Now that summer is officially in full swing, you’re probably dreaming about vacationing in an exotic destination while staying at a luxurious hotel that’s located near all of the area’s most popular tourist attractions. And depending on how often you check your email, you’ve probably been “offered” just that hundreds of times from “travel agencies” claiming they can deliver your dream vacation for a fraction of the cost. When considering such “offers,” you’re going to want to heed to these wise words: If it sounds too good to be true, it probably is.
To help you avoid becoming one of the countless victims of travel agency scams, the personal injury law firm of Hupy and Abraham has put together a list of red flags when booking a trip through a “travel agency.”
Unsolicited Offers: If you get a call or email offering you the “deal of a lifetime” on your dream vacation without even asking, it’s not worth looking into. Scammers often send out mass emails and make countless phone calls to unsuspecting travelers hoping to swindle some quick cash.
Pay in Advance: Often times, scammers will use high-pressure sales tactics to get you to pay no less than 60 days before your trip. Sixty days also happens to be the amount of time most banks give you to dispute a credit card charge. Hardly a coincidence.
No Credit Cards Allowed: Speaking of credit cards, many scammers will tell you that they don’t accept credit cards. Of course, most credit card companies provide protection against such scams. But then again, it’s unwise to give your credit card information to any agency you haven’t thoroughly researched.
Nothing in Writing: Most importantly, if a travel agency isn’t willing to give you a written agreement before you pay, it’s best to conduct business elsewhere. That isn’t to say that everything in writing will be a fair deal (certainly not!), but if they won’t put anything in writing, you probably shouldn’t take them at their word either. You should also be suspicious if they withhold important details such as the hotel you’ll be staying at or the airline you’ll be flying on.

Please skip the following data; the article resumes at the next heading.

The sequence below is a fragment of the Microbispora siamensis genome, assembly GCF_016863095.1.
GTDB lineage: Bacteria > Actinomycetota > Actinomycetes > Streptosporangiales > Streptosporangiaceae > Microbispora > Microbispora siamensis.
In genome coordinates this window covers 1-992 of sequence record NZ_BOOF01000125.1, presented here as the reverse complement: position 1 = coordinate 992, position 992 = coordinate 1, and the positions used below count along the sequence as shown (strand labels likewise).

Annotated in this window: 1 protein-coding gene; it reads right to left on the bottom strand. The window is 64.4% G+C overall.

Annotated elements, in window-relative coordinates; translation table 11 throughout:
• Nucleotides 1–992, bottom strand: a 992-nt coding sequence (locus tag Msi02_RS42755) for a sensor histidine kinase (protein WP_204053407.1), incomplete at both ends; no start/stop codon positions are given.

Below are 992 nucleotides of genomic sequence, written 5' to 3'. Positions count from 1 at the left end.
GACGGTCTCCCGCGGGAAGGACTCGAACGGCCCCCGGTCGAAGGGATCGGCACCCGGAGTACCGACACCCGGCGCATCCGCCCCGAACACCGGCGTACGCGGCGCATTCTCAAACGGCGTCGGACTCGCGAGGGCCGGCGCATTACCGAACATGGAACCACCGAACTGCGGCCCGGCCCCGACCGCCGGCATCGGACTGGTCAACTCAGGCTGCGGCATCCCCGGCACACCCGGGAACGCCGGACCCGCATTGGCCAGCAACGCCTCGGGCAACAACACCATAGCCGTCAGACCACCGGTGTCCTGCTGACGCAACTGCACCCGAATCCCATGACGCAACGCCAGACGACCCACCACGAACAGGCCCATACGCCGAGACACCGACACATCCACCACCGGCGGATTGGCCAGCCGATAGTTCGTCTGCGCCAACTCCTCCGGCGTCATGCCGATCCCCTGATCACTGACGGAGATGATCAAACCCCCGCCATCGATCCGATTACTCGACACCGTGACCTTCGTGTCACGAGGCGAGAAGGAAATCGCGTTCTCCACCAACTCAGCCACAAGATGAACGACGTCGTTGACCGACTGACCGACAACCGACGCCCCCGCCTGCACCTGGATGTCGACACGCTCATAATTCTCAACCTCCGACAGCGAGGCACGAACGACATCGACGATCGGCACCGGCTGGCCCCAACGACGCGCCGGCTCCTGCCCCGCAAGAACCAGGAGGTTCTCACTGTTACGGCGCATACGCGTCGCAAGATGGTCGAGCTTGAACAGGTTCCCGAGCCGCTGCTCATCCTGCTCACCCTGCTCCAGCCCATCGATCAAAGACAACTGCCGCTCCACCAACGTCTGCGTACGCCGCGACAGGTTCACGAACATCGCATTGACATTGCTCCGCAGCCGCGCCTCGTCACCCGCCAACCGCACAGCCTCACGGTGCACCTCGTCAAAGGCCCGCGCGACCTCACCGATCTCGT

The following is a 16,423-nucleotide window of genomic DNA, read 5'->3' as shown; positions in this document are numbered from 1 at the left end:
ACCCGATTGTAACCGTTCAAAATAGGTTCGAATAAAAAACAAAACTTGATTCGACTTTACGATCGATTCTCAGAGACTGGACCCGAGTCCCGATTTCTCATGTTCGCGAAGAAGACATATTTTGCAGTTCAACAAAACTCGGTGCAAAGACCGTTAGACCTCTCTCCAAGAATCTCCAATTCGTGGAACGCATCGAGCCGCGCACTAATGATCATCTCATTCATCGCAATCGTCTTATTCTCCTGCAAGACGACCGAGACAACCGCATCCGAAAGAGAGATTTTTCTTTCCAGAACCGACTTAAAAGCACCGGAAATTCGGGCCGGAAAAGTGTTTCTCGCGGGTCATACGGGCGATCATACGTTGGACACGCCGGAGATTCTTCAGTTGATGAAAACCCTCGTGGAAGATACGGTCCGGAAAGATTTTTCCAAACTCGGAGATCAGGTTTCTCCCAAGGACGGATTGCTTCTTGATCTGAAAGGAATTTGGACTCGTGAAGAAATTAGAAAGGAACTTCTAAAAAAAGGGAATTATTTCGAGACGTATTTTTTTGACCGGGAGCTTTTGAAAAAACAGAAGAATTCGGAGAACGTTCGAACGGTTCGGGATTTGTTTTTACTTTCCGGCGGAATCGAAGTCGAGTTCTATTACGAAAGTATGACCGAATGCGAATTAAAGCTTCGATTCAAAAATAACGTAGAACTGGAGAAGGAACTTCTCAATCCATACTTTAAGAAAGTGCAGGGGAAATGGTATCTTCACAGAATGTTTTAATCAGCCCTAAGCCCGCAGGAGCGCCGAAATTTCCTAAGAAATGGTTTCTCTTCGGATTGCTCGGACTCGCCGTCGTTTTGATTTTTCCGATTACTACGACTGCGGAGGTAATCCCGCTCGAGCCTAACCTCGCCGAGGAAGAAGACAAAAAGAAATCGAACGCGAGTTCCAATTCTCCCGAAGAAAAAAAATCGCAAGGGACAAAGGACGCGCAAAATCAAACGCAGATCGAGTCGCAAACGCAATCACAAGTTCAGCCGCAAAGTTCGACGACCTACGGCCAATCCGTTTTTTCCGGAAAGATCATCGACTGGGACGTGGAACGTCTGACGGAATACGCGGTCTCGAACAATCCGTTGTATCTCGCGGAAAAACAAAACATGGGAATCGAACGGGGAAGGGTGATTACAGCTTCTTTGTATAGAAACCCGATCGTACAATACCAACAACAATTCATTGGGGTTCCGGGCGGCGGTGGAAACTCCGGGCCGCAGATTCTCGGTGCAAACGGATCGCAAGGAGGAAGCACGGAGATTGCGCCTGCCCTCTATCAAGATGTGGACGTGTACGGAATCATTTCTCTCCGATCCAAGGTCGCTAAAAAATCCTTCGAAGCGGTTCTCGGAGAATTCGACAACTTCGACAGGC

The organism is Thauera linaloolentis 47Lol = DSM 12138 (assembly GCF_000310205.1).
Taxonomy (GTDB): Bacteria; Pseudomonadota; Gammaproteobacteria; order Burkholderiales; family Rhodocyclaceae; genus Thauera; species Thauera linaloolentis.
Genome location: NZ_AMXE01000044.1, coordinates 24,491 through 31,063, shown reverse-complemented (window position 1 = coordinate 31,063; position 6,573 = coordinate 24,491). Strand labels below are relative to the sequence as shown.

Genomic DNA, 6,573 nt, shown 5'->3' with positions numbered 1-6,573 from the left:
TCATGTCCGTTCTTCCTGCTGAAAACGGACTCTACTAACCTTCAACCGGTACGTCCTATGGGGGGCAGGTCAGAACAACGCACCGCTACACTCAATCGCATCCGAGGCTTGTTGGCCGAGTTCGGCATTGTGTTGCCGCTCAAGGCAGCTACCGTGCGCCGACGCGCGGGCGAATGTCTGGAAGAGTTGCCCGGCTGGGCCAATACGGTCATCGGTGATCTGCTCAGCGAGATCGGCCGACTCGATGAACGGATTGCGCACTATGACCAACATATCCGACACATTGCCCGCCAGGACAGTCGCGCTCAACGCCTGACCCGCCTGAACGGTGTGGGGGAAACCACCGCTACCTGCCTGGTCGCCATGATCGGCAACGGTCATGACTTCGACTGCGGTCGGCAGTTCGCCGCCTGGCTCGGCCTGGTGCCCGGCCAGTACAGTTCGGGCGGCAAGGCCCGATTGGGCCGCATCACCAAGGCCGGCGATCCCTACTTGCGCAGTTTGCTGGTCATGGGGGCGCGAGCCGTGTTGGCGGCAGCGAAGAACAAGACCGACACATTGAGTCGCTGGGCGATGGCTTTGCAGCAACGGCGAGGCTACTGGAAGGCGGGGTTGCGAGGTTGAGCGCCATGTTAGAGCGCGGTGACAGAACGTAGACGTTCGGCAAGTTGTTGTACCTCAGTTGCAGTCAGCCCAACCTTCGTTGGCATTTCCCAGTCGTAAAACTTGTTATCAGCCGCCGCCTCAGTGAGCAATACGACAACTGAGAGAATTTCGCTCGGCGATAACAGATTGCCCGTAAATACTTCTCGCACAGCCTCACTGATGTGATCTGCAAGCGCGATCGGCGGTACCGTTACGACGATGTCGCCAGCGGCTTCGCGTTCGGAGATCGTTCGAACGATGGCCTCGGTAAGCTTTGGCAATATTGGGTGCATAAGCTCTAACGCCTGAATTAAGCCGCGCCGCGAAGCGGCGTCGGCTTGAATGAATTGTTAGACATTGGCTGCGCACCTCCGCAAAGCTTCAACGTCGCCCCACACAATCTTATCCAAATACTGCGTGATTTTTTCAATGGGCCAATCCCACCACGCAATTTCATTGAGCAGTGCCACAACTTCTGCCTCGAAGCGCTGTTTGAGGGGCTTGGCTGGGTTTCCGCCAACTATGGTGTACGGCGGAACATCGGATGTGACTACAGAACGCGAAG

Less Obvious, but Equally Deceptive Tactics: Some scammers are more clever than others and thus use more subtle tactics to deceive you. They might trick you into paying a low rate and then charge extra for things you assumed were included. You could also “win” a “free trip,” but end up having to pay hefty fees to claim your “prize” or give out your credit card information to “verify your eligibility.”
Be sure to exercise caution when renting property in a faraway destination. Often times, the scammer will ask you to wire money to them and then you’ll never hear from them again. You should also steer clear of “travel clubs” that claim to offer discounted rates to anyone who pays the fees incurred with joining their club. Most “deals” that people get by paying to be in a travel club are also available to everyone else for free.
It’s also worth noting that completely legitimate hotels can be quite the con artists themselves. They won’t hang you out to dry entirely, but they can still end up disappointing you. Many hotels are notorious for “photo fakeouts” in which they make their amenities look a lot better than they really are. For example, from the right camera angle, a small kiddie pool will look more like something you’d see at a renowned water park!
Traveler’s Insurance: Sketchy travel agents and legitimate ones alike will invariably try to sell you traveler’s insurance. Legitimate agents will do so because the commission is extremely high and it releases them from liability if something goes wrong on your trip. Scammers will do so because if you’re gullible enough to buy a fake trip from them, why not sell you some fake insurance to protect it?
However, if you’re booking a high-price trip far in advance through a reputable travel agency, insurance might not be a bad idea. Traveler’s insurance can protect you from instances in which you’re forced to cancel a high priced, nonrefundable trip.
But, as with any type of insurance, you need to be careful about what you buy. Traveler's insurance policies can be vague and full of exclusions meaning that it might not cover everything you think it will. And even if the policy does cover you, it might require that you jump through hoops to get a payout.
Better Safe than Sorry: As tedious as it might seem, thoroughly researching a travel agency before conducting business is crucial. You can always check with your local Better Business Bureau to see if they’ve received any complaints about a given travel agency. Another great way to double-check their credibility is conducting an Internet search for the name of the travel agency followed by the word “scam.” Whatever you do, be sure to make an informed choice and avoid being another victim of Internet scams.